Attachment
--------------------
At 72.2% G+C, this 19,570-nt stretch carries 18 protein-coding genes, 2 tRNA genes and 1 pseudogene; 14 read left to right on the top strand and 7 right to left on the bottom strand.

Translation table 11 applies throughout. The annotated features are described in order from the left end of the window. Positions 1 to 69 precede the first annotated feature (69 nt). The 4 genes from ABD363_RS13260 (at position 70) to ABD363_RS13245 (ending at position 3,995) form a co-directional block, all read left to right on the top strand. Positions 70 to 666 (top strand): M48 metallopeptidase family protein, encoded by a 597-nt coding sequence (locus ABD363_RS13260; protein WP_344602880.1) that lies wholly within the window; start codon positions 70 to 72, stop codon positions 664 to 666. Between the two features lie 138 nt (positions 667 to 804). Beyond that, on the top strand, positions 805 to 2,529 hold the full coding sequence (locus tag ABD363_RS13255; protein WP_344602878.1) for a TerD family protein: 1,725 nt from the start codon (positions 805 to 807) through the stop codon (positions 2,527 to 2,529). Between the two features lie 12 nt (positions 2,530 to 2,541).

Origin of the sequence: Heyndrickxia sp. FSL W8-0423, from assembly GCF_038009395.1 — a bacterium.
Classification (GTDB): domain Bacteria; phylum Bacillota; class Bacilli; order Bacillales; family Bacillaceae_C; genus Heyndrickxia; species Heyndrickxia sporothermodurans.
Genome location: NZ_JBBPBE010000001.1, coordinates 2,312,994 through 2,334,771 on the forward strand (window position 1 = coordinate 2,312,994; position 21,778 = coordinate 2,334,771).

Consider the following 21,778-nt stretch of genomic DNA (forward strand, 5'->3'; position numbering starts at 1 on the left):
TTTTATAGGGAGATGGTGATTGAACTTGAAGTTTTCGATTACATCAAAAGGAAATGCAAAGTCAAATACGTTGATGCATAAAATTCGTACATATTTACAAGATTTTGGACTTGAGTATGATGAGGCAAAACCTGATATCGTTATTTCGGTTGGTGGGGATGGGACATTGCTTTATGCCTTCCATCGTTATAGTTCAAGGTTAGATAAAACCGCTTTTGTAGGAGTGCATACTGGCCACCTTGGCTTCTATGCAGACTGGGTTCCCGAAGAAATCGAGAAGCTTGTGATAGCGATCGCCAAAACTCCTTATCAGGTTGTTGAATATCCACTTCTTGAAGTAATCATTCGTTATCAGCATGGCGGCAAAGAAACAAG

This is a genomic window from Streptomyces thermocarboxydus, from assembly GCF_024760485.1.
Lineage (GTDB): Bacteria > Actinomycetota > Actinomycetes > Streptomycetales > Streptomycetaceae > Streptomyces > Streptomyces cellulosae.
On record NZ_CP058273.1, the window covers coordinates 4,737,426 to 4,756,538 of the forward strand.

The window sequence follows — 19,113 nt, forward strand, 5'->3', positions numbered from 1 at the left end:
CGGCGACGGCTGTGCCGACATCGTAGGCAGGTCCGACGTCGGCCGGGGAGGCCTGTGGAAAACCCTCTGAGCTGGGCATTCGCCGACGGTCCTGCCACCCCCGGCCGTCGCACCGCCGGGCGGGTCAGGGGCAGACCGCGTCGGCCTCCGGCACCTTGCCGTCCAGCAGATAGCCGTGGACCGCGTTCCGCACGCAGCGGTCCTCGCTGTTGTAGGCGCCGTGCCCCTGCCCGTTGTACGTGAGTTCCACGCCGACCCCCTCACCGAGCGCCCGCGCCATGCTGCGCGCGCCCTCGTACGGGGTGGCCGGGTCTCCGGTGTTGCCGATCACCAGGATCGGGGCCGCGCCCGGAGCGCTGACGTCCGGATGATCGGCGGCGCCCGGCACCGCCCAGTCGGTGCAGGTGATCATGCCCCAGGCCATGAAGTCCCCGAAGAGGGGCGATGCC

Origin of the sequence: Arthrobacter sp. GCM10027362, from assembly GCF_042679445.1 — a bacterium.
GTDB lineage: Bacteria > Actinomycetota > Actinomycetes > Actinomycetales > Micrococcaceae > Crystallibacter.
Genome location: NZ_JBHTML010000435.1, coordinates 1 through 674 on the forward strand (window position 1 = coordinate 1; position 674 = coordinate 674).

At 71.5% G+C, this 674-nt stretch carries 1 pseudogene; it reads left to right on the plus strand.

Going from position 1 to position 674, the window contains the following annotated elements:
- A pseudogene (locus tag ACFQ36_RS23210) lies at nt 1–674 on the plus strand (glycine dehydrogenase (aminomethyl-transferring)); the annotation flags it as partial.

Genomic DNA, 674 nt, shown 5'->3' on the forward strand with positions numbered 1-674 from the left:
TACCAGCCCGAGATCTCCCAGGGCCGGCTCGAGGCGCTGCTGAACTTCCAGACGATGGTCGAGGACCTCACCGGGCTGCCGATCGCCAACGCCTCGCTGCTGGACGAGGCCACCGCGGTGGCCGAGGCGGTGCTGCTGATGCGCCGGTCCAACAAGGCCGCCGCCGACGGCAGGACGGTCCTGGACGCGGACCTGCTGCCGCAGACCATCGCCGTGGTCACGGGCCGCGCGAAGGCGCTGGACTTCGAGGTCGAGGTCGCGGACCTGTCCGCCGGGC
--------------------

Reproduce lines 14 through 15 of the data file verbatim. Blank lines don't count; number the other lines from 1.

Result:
GTDB lineage: Bacteria > Actinomycetota > Actinomycetes > Actinomycetales > Micrococcaceae > Crystallibacter.
Genome location: NZ_JBHTML010000435.1, coordinates 1 through 674 on the forward strand (window position 1 = coordinate 1; position 674 = coordinate 674).